When you start working out, wonderful things begin to happen. Take strength, for instance. In just a few sessions, you’ll get stronger—but not because your muscles are any bigger yet. “The initial gains take place because of neuromuscular adaptations,” Mujika says. In short, your brain gets better at communicating with your muscles, learning to use them more efficiently. It’ll also start to recruit more of them, so power ultimately increases, too.
Just over a week of endurance training—often described as at least 30 minutes per day, five days a week of upping your heart rate to at least 60 percent of its max— increases your plasma and blood volume. That’s part of the reason why, a few weeks into a training program, your heart rate won’t spike like it did when you first started running, or whatever your sport may be. And you’ll get better at dissipating heat through sweat.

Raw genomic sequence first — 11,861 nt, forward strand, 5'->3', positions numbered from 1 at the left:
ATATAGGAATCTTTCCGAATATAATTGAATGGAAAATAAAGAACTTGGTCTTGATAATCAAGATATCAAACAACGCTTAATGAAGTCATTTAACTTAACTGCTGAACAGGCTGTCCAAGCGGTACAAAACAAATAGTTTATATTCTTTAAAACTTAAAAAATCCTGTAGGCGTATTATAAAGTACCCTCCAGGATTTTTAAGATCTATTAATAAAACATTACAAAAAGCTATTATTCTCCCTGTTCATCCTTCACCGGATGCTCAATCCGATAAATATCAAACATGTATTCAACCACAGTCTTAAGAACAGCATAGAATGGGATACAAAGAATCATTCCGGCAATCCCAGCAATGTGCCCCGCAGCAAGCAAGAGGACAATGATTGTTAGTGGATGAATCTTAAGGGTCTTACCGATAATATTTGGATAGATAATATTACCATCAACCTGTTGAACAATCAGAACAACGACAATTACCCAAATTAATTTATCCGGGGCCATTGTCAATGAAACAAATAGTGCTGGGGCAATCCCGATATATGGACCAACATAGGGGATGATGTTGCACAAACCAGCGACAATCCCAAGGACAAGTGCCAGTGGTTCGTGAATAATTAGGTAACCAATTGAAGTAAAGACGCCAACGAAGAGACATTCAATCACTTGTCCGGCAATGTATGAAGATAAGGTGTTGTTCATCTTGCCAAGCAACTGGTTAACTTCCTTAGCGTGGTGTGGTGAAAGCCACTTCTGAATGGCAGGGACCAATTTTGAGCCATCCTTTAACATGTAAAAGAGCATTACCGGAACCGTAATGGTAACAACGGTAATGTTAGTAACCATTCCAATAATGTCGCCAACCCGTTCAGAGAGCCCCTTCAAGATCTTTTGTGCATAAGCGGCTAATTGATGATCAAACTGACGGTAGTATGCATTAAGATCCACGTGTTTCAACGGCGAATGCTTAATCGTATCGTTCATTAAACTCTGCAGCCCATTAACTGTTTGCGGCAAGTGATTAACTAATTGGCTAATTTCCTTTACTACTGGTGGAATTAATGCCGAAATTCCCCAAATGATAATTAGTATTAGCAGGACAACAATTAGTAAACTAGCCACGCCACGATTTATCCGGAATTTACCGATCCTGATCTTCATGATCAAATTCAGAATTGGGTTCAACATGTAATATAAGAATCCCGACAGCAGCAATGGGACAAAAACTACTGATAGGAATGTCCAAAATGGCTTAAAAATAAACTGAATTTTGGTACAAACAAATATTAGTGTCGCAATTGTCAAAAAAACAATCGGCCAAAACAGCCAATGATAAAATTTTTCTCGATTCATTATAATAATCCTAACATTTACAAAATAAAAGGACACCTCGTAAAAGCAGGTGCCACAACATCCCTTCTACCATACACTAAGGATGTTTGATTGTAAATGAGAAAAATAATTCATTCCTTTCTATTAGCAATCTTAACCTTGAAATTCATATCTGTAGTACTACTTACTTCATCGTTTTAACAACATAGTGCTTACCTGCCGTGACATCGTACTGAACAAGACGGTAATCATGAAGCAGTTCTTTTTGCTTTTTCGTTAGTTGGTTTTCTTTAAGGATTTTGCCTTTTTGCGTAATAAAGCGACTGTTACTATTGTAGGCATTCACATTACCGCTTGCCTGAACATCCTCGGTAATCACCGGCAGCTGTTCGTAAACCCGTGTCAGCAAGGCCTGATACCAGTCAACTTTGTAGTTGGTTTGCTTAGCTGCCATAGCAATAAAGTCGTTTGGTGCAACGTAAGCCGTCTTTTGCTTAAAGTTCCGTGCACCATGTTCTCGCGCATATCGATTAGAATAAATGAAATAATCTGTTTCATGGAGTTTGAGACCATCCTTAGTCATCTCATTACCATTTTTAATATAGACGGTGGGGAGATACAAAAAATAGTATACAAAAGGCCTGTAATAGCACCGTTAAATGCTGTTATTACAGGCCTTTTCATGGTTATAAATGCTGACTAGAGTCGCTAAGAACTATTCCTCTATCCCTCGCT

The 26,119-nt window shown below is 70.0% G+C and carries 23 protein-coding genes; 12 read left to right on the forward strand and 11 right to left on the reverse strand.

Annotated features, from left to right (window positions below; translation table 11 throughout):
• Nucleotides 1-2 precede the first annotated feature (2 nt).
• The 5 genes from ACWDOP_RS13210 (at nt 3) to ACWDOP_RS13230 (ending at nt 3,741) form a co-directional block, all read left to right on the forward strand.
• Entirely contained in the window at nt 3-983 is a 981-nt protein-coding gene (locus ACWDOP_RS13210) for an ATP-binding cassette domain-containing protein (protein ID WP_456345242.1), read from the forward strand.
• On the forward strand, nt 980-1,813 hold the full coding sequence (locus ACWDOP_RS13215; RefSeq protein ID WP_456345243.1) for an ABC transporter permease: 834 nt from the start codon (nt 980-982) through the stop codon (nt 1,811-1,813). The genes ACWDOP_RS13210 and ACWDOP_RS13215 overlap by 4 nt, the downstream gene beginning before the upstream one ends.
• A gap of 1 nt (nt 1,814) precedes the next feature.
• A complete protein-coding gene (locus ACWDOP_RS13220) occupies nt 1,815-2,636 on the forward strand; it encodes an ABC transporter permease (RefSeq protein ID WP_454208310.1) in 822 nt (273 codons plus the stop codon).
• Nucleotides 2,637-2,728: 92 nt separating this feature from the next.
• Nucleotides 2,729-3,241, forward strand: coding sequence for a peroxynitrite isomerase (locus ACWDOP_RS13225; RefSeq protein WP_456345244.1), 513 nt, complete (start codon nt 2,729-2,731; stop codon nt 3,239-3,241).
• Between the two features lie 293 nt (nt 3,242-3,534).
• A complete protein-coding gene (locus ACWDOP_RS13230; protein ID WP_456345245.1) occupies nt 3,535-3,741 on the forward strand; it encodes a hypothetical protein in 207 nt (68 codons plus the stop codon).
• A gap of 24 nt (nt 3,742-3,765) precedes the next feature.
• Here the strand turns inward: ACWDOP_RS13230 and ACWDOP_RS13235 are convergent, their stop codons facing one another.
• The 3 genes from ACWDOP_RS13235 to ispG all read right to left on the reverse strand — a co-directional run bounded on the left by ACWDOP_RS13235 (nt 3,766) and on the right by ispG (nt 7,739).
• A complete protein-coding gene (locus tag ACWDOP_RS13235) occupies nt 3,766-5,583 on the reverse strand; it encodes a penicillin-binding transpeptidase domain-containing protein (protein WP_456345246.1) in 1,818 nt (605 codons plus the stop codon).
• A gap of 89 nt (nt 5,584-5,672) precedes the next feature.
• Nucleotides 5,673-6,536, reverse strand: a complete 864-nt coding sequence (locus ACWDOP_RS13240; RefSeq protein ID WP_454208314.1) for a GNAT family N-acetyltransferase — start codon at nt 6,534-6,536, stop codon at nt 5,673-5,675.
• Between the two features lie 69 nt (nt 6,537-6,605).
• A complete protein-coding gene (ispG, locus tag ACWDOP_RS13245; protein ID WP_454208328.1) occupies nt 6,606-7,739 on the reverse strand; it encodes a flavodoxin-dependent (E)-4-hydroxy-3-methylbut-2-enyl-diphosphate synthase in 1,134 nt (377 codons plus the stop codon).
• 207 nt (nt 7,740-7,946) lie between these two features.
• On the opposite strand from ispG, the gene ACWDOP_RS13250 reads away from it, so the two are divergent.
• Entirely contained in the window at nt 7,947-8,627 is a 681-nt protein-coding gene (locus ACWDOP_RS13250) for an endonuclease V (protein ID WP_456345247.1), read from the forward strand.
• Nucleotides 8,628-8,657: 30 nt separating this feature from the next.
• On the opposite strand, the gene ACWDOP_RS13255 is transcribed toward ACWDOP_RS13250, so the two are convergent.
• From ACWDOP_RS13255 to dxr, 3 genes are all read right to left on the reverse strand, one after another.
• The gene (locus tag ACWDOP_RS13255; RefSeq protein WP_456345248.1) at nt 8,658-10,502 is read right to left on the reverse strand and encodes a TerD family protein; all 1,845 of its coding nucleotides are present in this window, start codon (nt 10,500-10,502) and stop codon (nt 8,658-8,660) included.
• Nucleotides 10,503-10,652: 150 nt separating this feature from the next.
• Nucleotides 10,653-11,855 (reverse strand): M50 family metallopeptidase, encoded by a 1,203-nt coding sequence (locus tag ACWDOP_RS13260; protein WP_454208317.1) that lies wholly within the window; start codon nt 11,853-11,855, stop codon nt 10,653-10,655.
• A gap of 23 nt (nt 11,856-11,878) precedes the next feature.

“You need to increase your plasma volume to start to feel better,” Mujika says. “As time goes by, you’re going to increase your stroke volume, capillarization, mitochondrial volume, thermoregulatory capacity. That’s when you can say you’re trained.”
Keep up your training, and you'll gain muscle mass and strength. You’ll also fine-tune your cardiovascular system; after six months of endurance training, it’s possible to increase blood volume by as much as 27 percent.
All of those adaptations lead to peak performance. But the catch: there’s no peak preserving pill, and all of those benefits quickly erode when you stop moving. “When you stop training, almost immediately—we think three days—you lose plasma volume and blood volume in general,” Mujika says. “Your heart rate for a given intensity increases.”
After about 10 days to two weeks, your VO2 max, or the max amount of oxygen you can take in during exercise, will start to drop at a steady rate of about 0.5 percent a day. Two weeks off, and your brain’s ability to recruit muscle will drop, by about one to five percent. That’s not much. But it can cut power in sports that require fine-tuned movements for optimal performance, like swimming.
After three to four weeks off, your muscles will start to atrophy. Your body will increase its reliance on carbs rather than fat for fuel while simultaneously upping its capacity to store fat. In other words, your ability to burn fat slacks off at the same time it becomes easier to get fat.